Latest U.S. Energy News

Planet Earth North America zone. Elements of this image furnished by NASA

SCOOP/STACK Play – Oklahoma

Citizen Energy Operating, LLC announced that it has entered into a merger agreement with Roan Resources, Inc. in an all-cash transaction valued at $1 billion, including Roan’s debt. Roan stockholders will receive $1.52 in cash for each share of Roan common stock in the deal. Roan Resources, headquartered in Oklahoma City, is one of multiple successor companies to LINN Energy, which filed bankruptcy in May 2016. Its production areas are focused in the SCOOP, STACK and Merge plays in the Anadarko Basin.

In early October, Bison, Oklahoma’s largest water infrastructure, logistics and solutions provider, announced it had acquired the water management assets of Tapstone Energy. The two companies also entered into long-term agreements in which Bison will exclusively manage all of Tapstone’s produced water infrastructure and water hauling logistics, including any future acreage acquired or operated by Tapstone within a 2.6 million-acre swath of the play area across the Northwestern part of the Anadarko Basin.

Eagle Ford Shale – Texas

Enterprise Products Partners announced in October that it secured long-term agreements with oil producers to support an expansion of its system connecting a 6-million-barrel storage facility in Midland to the company’s ECHO Terminal near Houston in the northeastern extent of the Eagle Ford region. The pipeline, which will carry crude from both the Permian Basin and the Eagle Ford region, will have a daily capacity of 450,000 barrels and could be expanded to 540,000 barrels per day.

EP Energy, a significant producer in the Eagle Ford since 2010, announced in early October that it would file for Chapter 11 bankruptcy protection. EP Energy was created as a spin-out during the 2012 merger between Kinder Morgan and El Paso Corporation.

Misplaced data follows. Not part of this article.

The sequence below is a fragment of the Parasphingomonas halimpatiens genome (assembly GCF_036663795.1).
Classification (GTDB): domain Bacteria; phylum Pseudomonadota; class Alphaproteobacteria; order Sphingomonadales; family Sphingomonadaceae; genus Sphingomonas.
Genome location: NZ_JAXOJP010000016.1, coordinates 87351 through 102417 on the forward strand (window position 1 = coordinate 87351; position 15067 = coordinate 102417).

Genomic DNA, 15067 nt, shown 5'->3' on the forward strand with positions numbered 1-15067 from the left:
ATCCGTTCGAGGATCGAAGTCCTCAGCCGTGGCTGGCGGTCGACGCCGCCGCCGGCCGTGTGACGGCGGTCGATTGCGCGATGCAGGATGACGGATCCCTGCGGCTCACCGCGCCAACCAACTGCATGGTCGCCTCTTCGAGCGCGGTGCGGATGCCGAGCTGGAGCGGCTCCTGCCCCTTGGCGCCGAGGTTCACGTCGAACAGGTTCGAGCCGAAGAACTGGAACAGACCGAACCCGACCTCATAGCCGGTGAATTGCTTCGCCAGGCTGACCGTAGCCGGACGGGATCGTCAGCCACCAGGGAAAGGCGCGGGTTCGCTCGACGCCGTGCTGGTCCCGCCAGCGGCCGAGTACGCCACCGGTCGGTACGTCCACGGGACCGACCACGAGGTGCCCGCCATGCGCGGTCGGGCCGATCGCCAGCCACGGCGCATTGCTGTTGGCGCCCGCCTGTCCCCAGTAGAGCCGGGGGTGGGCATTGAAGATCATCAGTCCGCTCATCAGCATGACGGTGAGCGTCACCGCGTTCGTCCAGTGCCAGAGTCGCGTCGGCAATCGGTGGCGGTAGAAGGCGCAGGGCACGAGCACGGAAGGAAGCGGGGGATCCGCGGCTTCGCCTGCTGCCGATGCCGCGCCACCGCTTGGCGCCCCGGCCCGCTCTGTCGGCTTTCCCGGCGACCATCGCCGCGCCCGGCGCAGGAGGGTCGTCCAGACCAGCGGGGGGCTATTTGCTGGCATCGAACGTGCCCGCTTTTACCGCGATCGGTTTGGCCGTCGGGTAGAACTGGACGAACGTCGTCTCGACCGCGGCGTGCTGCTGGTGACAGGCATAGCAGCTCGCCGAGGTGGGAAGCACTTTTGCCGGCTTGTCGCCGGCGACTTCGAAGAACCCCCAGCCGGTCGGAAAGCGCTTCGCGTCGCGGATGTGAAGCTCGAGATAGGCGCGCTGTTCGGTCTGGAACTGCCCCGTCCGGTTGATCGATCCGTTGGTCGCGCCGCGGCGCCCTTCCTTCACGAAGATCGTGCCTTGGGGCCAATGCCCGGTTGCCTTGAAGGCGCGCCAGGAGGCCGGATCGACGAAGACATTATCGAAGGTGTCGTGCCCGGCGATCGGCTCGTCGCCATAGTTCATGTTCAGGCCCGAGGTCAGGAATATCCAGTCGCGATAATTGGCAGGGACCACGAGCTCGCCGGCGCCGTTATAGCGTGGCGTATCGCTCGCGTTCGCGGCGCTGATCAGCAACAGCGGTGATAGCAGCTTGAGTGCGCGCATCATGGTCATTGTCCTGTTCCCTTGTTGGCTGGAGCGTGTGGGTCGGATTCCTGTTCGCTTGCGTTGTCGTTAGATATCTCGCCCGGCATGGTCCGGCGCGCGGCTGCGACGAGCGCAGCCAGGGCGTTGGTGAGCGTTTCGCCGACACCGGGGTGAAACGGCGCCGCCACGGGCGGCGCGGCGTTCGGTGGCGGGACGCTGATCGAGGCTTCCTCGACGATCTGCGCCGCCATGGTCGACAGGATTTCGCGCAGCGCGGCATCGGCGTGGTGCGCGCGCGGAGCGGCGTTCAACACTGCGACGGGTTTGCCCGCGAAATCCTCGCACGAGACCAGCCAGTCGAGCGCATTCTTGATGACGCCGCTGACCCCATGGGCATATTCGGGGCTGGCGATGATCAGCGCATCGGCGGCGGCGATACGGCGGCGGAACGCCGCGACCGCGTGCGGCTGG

Marcellus/Utica Shale – Pennsylvania/West Virginia/Ohio

In a newly-updated estimate, the USGS now projects that the Marcellus Shale and Point Pleasant-Utica Shale formations of the Appalachian Basin contain an estimated mean of 214 trillion cubic feet of undiscovered, technically recoverable continuous resources of natural gas. This is a massive increase from assessments conducted in 2011 and 2012, when the USGS estimated that the two formations held a combined 122 trillion cubic feet of technically recoverable natural gas.

Democratic Pennsylvania State Senator Daylin Leach proposed a constitutional amendment that would ban hydraulic fracturing in that state, based on activist claims that the “damage” caused by fracking outweighs its economic benefits.


Bakken Shale – North Dakota/Montana

With an eye towards taking greater advantage of the massive amount of natural gas liquids being produced in the state from Bakken Shale wells, the North Dakota Industrial Commission is considering commissioning a study by the University of North Dakota’s Energy & Environmental Research Center to examine how the chemical makeup of natural gas liquids changes over the life of an oil well. Advocates say that such a study would offer insight into whether the extracted gas becomes richer or experiences a drop in liquids as time progresses. The findings could then be used as part of a program to attract investments in North Dakota by petrochemical companies, who have made massive investments in new plants and equipment in states like Texas, Louisiana and Pennsylvania in recent years.